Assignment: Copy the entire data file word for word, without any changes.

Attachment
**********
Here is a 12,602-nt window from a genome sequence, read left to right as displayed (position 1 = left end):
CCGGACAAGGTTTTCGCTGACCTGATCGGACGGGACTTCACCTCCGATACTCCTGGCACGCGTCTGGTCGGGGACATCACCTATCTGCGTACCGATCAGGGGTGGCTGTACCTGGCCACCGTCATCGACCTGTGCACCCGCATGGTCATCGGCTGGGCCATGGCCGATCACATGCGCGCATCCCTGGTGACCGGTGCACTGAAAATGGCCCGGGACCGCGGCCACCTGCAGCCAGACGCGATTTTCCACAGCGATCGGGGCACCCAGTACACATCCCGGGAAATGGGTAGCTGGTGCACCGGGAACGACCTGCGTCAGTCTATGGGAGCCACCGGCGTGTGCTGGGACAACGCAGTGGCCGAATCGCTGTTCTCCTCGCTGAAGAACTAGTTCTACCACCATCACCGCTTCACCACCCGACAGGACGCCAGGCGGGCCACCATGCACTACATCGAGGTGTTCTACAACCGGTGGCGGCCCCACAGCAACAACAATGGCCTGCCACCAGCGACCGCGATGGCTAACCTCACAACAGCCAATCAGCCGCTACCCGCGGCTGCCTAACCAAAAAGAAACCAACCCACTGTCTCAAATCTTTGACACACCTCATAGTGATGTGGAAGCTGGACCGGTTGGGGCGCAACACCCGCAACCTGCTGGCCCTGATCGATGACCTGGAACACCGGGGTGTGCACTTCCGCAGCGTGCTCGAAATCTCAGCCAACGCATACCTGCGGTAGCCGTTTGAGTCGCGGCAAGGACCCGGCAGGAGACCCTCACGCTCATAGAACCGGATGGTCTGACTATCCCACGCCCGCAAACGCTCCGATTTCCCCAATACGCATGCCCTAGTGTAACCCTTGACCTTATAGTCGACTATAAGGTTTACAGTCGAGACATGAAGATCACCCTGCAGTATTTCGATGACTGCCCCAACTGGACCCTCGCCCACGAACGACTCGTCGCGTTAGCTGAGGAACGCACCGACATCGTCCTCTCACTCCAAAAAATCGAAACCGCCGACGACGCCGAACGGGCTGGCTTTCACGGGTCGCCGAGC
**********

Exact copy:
Here is a 12,602-nt window from a genome sequence, read left to right as displayed (position 1 = left end):
CCGGACAAGGTTTTCGCTGACCTGATCGGACGGGACTTCACCTCCGATACTCCTGGCACGCGTCTGGTCGGGGACATCACCTATCTGCGTACCGATCAGGGGTGGCTGTACCTGGCCACCGTCATCGACCTGTGCACCCGCATGGTCATCGGCTGGGCCATGGCCGATCACATGCGCGCATCCCTGGTGACCGGTGCACTGAAAATGGCCCGGGACCGCGGCCACCTGCAGCCAGACGCGATTTTCCACAGCGATCGGGGCACCCAGTACACATCCCGGGAAATGGGTAGCTGGTGCACCGGGAACGACCTGCGTCAGTCTATGGGAGCCACCGGCGTGTGCTGGGACAACGCAGTGGCCGAATCGCTGTTCTCCTCGCTGAAGAACTAGTTCTACCACCATCACCGCTTCACCACCCGACAGGACGCCAGGCGGGCCACCATGCACTACATCGAGGTGTTCTACAACCGGTGGCGGCCCCACAGCAACAACAATGGCCTGCCACCAGCGACCGCGATGGCTAACCTCACAACAGCCAATCAGCCGCTACCCGCGGCTGCCTAACCAAAAAGAAACCAACCCACTGTCTCAAATCTTTGACACACCTCATAGTGATGTGGAAGCTGGACCGGTTGGGGCGCAACACCCGCAACCTGCTGGCCCTGATCGATGACCTGGAACACCGGGGTGTGCACTTCCGCAGCGTGCTCGAAATCTCAGCCAACGCATACCTGCGGTAGCCGTTTGAGTCGCGGCAAGGACCCGGCAGGAGACCCTCACGCTCATAGAACCGGATGGTCTGACTATCCCACGCCCGCAAACGCTCCGATTTCCCCAATACGCATGCCCTAGTGTAACCCTTGACCTTATAGTCGACTATAAGGTTTACAGTCGAGACATGAAGATCACCCTGCAGTATTTCGATGACTGCCCCAACTGGACCCTCGCCCACGAACGACTCGTCGCGTTAGCTGAGGAACGCACCGACATCGTCCTCTCACTCCAAAAAATCGAAACCGCCGACGACGCCGAACGGGCTGGCTTTCACGGGTCGCCGAGC